Shafic Abboud

Claude Lemand. "Born in 1926 in Lebanon, Shafic Abboud is one of the fore­most Arab artists of the 20th cen­tury. His paint­ings are a man­i­festo for freedom, colour, light and joy, as well as being a per­ma­nent bridge between the art scenes of France and Lebanon and that of Europe and the Middle East. Both Lebanese and Parisian, he was very attached to Lebanon, to its land­scapes, its light and his own child­hood mem­o­ries. He was from a Lebanese Arab Modern cul­ture. The sto­ries of his grand­mother, who was the vil­lage’s story-teller, left an indelible mark on him, at a very early age. He was familiar with the paint­ings of the trav­el­ling story-tellers. The artist’s eye was also strongly influ­enced by Byzantine icons and tra­di­tions from his church. The writ­ings, debates, ideals, hopes and bat­tles char­ac­ter­ising the Arab Nahda, a mod­ernist and anti-cler­ical Renaissance which was ini­tially driven by Arab and Lebanese writers, were to later have a sig­nif­i­cant impact on Abboud’s intel­lec­tual edu­ca­tion.

Shafic Abboud arrived in 1947 in Paris. He blended in per­fectly with the city’s artistic life, just as many other artists who had come from all over the world after the Second World War (from North and South America, Europe, Asia and North Africa). This was the second major move­ment of migra­tion to Paris. France’s cap­ital was still at the time the City of lights and the favourite des­ti­na­tion of upcoming artists seeking for moder­nity, embodied by Claude Monet’s last painting period and by all the Parisian mas­ters of the 20th cen­tury. He had a par­tic­ular pref­er­ence for works by Pierre Bonnard, Roger Bissière and Nicolas de Staël. Abboud’s painting grad­u­ally moved from the poetic Lebanese fig­u­ra­tion towards the lyrical Parisian abstrac­tion, fol­lowed by a move from abstrac­tion towards a very subtle and sub­lime per­sonal “ab­boudian trans­fig­u­ra­tion”, which was simul­ta­ne­ously tra­di­tional and modern, pagan and sacred.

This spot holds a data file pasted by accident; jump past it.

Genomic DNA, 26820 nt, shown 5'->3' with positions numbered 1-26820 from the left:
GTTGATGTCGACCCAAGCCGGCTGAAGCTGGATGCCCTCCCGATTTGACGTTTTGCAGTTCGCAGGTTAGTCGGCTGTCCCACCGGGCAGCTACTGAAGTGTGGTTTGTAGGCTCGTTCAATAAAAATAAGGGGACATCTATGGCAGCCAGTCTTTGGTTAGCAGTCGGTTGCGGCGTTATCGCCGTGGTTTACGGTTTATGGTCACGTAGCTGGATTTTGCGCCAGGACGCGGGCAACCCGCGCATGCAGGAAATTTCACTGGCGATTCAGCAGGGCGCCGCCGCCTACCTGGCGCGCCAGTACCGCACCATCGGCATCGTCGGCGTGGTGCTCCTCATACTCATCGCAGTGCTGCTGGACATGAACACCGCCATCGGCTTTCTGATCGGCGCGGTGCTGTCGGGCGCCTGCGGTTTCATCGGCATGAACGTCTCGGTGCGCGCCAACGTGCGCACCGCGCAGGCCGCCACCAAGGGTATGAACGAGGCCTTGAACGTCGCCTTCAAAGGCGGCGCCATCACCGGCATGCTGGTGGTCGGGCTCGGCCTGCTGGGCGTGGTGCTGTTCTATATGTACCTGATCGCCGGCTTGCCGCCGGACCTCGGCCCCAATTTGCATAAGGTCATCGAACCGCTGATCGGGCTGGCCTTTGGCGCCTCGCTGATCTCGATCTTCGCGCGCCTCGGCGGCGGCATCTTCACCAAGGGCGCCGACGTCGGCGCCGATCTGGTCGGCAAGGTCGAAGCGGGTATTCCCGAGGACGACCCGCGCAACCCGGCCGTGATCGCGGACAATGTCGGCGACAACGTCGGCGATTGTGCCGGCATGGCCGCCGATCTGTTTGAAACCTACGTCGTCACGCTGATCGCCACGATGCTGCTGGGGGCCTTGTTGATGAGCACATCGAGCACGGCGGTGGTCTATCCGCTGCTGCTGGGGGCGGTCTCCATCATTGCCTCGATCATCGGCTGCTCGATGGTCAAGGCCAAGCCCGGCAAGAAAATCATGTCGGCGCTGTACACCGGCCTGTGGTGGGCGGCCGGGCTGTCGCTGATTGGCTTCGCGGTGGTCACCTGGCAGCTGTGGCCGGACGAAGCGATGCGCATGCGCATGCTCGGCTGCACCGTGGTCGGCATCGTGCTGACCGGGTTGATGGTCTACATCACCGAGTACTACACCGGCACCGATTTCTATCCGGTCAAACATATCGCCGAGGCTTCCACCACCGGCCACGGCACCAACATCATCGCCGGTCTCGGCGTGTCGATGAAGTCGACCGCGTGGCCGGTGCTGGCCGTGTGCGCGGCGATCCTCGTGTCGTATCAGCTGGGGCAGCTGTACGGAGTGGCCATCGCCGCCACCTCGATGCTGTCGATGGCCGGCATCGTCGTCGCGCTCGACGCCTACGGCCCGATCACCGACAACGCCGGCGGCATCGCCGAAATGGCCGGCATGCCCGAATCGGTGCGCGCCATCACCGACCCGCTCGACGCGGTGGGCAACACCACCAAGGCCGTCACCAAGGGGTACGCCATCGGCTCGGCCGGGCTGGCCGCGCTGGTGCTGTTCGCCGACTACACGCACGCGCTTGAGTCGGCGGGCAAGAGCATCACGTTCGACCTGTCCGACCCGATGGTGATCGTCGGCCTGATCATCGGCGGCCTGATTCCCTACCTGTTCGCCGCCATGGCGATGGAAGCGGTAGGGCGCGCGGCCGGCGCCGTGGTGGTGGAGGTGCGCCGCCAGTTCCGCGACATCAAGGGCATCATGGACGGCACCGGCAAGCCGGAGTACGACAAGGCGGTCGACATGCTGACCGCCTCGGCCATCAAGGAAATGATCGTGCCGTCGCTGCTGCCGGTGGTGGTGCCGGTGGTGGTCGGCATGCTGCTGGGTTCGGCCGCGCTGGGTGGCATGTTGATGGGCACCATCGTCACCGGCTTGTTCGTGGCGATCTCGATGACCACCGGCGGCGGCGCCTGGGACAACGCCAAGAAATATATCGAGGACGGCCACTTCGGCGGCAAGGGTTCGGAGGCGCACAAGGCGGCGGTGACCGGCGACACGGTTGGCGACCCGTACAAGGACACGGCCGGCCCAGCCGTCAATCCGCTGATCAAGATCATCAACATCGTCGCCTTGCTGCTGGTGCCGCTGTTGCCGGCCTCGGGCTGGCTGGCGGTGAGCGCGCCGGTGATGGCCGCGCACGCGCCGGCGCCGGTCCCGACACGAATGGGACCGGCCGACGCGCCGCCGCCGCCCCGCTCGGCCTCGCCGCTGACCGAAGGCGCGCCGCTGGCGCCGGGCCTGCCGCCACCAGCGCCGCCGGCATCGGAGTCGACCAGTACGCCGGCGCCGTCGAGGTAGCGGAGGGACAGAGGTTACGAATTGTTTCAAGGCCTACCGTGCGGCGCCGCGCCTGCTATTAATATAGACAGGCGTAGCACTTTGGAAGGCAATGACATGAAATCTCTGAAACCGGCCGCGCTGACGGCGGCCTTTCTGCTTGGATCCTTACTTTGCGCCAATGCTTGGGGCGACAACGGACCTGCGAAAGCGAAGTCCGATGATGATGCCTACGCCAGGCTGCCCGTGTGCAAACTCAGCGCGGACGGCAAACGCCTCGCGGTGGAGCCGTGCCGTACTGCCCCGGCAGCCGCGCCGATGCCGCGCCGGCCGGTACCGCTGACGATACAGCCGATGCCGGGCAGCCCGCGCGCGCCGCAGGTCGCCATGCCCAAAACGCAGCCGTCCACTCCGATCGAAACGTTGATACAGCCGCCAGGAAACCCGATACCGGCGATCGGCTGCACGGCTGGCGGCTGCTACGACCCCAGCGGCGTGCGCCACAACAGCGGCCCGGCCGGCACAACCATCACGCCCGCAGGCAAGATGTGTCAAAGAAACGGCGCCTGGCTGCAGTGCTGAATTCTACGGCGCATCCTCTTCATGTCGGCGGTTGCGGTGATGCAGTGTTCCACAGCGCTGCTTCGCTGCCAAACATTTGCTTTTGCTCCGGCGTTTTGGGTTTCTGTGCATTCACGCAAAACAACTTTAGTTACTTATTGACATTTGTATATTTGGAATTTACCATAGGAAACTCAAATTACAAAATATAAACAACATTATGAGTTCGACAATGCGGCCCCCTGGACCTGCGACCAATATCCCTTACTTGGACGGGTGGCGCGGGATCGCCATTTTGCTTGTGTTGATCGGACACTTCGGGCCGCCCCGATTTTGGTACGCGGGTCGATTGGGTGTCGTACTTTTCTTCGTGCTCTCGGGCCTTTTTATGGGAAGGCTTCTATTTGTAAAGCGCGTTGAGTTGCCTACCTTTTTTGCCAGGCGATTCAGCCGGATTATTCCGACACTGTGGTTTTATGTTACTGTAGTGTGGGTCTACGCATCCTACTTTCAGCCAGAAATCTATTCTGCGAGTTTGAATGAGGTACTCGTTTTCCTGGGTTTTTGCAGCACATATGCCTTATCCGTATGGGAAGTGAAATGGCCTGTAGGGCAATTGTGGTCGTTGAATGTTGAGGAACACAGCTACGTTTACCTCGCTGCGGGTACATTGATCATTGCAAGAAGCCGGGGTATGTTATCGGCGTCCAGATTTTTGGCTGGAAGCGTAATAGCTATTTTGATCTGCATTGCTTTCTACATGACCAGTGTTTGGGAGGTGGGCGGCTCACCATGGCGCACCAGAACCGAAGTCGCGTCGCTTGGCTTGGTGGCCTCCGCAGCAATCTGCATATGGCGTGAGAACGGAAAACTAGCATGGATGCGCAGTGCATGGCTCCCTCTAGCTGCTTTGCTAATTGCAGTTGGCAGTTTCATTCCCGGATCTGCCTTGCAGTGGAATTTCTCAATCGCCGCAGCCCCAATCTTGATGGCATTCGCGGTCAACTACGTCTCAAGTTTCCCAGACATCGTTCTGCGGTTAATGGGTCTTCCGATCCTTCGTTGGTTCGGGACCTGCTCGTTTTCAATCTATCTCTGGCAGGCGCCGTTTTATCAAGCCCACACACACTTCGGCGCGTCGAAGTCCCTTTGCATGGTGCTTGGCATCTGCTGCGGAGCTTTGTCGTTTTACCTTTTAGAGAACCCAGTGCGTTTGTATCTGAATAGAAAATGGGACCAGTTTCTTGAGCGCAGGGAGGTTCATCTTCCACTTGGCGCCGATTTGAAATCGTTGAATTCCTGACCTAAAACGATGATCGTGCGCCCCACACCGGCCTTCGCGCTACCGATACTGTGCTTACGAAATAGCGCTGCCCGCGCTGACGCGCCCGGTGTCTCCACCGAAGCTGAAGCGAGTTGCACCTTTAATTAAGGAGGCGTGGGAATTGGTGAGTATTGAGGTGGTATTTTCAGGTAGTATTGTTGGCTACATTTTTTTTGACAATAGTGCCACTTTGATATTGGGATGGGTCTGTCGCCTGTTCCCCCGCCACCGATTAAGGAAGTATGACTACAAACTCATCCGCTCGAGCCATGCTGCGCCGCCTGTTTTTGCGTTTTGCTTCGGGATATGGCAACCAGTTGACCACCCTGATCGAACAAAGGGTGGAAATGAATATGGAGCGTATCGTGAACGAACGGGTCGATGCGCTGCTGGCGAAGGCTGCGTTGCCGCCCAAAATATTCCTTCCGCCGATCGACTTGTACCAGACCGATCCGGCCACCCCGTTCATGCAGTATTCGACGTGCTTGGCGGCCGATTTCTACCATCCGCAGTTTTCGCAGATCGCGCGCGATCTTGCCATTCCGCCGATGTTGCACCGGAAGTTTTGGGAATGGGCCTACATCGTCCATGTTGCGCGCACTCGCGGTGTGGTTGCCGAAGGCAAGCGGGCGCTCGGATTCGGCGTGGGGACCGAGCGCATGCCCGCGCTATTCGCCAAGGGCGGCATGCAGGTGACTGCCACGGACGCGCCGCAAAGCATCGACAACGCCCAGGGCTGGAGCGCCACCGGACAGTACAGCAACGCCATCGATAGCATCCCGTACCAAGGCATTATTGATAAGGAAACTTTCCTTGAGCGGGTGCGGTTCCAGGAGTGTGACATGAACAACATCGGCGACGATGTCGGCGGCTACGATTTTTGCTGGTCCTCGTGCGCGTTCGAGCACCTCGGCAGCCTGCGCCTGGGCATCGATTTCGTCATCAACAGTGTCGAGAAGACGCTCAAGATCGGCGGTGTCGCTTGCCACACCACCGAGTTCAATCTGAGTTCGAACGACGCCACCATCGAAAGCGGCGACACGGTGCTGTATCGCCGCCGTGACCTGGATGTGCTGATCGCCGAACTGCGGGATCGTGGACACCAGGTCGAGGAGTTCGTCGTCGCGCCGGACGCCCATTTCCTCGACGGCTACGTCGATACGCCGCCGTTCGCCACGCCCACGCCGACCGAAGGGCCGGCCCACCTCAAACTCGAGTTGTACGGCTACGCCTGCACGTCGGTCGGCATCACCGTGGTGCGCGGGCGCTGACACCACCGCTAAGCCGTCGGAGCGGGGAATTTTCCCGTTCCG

His work is often an invi­ta­tion to the joy of life, a pagan hedo­nism yet lim­ited by our frail human con­di­tion. However, this does not pre­vent a tragic ele­ment from being pre­sent in some of his paint­ings. These occa­sion­ally evoke, in an obvious or subtle way, dif­fi­cult sit­u­a­tions from stages of his life or that of his friends’, the tragic events hap­pening in Lebanon, in the Arab world and in var­ious parts of the World. Although Abboud never overtly put for­ward his engage­ments, his oeuvre and his inter­views with the Arab press reveal his opinion as well as his polit­ical and social con­cerns.